3.3. Protective Effects of Chrysin on RPE65 Induction

The visual cycle occurring between the photoreceptors and RPE regenerates 11-cis-retinal through a series of steps involving specialized enzymes and retinoid binding proteins [18,36]. RPE65 is a critical enzyme responsible for the conversion of all-trans-retinyl esters to 11-cis-retinal during phototransduction [17]. When RPE cells were stimulated with 33 mM of glucose, the cellular expression of RPE65 markedly decreased (Figure 2E). However, treatment with ≥1 μM of chrysin elevated the RPE65 expression to the glucose control level. This study attempted to show that chrysin ameliorated the RPE65 induction in diabetic animal retina. As expected, the eye tissue levels of RPE65 and rhodopsin dropped in db/db mice (Figure 2F). When db/db mice were orally administrated with 10 mg/kg of chrysin for 10 weeks, the tissue levels of these proteins were boosted. Also, the induction of RPE65 and rhodopsin was examined in mouse retina by using a double immunohistochemical staining of FITC and Cy3. In db/m control retina, the RPE65 in the photoreceptor inner/outer segment (IS/OS) layer was strongly green-stained, and the retinal rhodopsin was red-stained in retina (Figure 3). However, there was a weak staining of RPE and rhodopsin in the IS/OS layer of diabetic mouse retina, as compared to that of the db/m control. Oral supplementation of chrysin to db/db mice improved the induction of RPE65 and rhodopsin, in which the double staining of FITC and Cy3 was indistinguishable from that of the db/m control (Figure 3).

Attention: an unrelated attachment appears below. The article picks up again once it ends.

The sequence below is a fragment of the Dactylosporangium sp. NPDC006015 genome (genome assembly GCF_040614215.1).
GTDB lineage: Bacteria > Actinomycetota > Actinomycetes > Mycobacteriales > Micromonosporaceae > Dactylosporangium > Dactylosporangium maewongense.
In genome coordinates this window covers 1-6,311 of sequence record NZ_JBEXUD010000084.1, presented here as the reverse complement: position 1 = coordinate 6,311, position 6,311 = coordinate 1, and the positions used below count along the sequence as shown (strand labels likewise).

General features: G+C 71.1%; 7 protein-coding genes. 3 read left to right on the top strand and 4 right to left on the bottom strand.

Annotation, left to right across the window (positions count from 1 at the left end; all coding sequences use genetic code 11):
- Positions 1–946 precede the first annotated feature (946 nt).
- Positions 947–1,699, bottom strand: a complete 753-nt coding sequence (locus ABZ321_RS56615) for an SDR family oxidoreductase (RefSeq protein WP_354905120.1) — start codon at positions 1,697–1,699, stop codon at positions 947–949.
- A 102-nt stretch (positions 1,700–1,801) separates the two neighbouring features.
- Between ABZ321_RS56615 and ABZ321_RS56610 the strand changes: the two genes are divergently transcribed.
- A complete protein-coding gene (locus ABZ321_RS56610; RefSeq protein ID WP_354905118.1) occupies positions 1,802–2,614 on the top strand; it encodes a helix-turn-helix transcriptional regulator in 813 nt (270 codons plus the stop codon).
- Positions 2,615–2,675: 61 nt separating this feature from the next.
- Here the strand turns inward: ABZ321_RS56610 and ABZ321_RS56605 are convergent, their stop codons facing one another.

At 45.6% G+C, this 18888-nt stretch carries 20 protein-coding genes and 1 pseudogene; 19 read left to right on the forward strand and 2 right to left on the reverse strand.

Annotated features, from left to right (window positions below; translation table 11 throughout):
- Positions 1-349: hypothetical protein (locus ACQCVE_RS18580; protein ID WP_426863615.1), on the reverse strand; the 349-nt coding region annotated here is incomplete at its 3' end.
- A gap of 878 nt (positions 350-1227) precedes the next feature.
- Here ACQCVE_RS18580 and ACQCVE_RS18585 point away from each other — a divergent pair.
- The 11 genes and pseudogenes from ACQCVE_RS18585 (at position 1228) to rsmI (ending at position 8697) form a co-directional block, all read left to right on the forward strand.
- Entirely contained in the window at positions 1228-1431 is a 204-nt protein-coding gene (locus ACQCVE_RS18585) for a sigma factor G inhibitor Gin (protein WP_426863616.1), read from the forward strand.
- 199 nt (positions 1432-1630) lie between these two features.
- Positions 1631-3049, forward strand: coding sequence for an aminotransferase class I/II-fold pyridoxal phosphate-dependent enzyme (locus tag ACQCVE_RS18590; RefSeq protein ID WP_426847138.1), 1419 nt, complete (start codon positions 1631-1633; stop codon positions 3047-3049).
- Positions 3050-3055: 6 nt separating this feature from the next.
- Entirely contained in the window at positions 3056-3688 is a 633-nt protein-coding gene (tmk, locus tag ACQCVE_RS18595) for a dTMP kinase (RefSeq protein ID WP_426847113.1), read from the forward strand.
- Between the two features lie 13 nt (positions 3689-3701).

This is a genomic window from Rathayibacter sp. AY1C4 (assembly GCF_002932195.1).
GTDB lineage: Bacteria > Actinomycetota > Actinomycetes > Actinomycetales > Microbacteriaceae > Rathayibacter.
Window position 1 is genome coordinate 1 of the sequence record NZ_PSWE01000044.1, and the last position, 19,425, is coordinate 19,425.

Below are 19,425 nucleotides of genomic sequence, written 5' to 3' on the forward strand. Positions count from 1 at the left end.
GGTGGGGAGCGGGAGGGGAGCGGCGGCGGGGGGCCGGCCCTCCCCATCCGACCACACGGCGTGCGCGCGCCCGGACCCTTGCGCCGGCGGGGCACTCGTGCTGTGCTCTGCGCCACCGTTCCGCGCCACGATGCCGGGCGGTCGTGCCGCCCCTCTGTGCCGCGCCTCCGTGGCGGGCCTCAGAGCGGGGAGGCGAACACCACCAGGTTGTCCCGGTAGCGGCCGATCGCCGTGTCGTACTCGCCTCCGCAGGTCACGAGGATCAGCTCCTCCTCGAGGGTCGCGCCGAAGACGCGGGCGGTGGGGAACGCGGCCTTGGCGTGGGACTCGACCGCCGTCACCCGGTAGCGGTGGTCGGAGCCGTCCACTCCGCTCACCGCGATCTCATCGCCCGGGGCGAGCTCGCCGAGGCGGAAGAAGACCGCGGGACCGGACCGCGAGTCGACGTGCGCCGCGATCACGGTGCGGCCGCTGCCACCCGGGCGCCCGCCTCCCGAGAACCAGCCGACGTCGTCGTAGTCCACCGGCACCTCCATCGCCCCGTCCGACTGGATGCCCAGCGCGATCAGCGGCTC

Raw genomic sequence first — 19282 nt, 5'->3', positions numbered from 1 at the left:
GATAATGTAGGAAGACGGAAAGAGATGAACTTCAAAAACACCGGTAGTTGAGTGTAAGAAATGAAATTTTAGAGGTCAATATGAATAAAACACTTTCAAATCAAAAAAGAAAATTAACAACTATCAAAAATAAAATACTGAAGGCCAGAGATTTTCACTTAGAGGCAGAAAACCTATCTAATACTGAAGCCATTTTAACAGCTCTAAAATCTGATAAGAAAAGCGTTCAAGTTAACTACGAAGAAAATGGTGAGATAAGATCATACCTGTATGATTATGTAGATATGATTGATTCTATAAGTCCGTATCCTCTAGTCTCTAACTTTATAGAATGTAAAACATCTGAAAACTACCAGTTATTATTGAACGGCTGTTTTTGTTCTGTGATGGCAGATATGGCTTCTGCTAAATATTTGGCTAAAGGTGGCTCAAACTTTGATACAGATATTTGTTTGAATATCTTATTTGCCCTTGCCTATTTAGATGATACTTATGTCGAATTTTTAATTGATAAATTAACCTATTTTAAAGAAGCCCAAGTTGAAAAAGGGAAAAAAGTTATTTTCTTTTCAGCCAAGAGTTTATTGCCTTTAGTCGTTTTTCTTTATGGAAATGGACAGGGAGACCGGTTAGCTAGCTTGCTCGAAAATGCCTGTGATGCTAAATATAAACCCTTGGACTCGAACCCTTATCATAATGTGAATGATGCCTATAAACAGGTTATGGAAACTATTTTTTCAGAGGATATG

3.4. Protective Effects of Chrysin on Induction of Visual Cycle-Related Proteins

This study examined whether the hyperglycemic insult influenced the induction of other visual cycle-related enzymes of LRAT and RDH5, and whether chrysin improved the dysfunction of retinoid visual cycle by glucose. The eye tissue levels of LRAT and RDH5 declined in diabetic mice (Figure 4A), while chrysin increased their levels. In addition, the tissue levels of the retinoid binding proteins of CRBP, CRALBP, and IRBP were diminished in eyes of db/db mice (Figure 4B). In contrast, the levels of these binding proteins were nearly completely restored to those of normal mouse retina. This study further examined the level of the vitamin A receptor of STRA6 in diabetic retina. There was a marked loss of STRA6 observed in diabetic eyes (Figure 4C). In chrysin-treated mouse eyes, the STRA6 level was significantly elevated. Accordingly, chrysin ameliorated the diabetes-associated malfunction of the retinoid visual cycle.